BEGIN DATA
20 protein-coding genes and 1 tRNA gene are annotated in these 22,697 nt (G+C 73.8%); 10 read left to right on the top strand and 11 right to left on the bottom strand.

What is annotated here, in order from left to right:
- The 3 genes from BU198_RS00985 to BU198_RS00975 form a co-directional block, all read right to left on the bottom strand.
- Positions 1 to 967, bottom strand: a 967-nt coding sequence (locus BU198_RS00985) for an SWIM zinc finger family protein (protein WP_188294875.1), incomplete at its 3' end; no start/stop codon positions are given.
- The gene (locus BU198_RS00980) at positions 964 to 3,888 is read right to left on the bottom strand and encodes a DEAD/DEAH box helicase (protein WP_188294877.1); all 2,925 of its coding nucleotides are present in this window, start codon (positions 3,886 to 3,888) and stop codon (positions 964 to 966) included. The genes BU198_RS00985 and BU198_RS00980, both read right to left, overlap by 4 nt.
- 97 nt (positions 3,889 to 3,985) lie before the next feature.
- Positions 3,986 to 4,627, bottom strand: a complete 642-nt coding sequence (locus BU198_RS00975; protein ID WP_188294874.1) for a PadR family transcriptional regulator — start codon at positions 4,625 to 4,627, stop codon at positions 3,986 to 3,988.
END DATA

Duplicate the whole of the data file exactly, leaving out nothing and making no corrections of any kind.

20 protein-coding genes and 1 tRNA gene are annotated in these 22,697 nt (G+C 73.8%); 10 read left to right on the top strand and 11 right to left on the bottom strand.

What is annotated here, in order from left to right:
- The 3 genes from BU198_RS00985 to BU198_RS00975 form a co-directional block, all read right to left on the bottom strand.
- Positions 1 to 967, bottom strand: a 967-nt coding sequence (locus BU198_RS00985) for an SWIM zinc finger family protein (protein WP_188294875.1), incomplete at its 3' end; no start/stop codon positions are given.
- The gene (locus BU198_RS00980) at positions 964 to 3,888 is read right to left on the bottom strand and encodes a DEAD/DEAH box helicase (protein WP_188294877.1); all 2,925 of its coding nucleotides are present in this window, start codon (positions 3,886 to 3,888) and stop codon (positions 964 to 966) included. The genes BU198_RS00985 and BU198_RS00980, both read right to left, overlap by 4 nt.
- 97 nt (positions 3,889 to 3,985) lie before the next feature.
- Positions 3,986 to 4,627, bottom strand: a complete 642-nt coding sequence (locus BU198_RS00975; protein ID WP_188294874.1) for a PadR family transcriptional regulator — start codon at positions 4,625 to 4,627, stop codon at positions 3,986 to 3,988.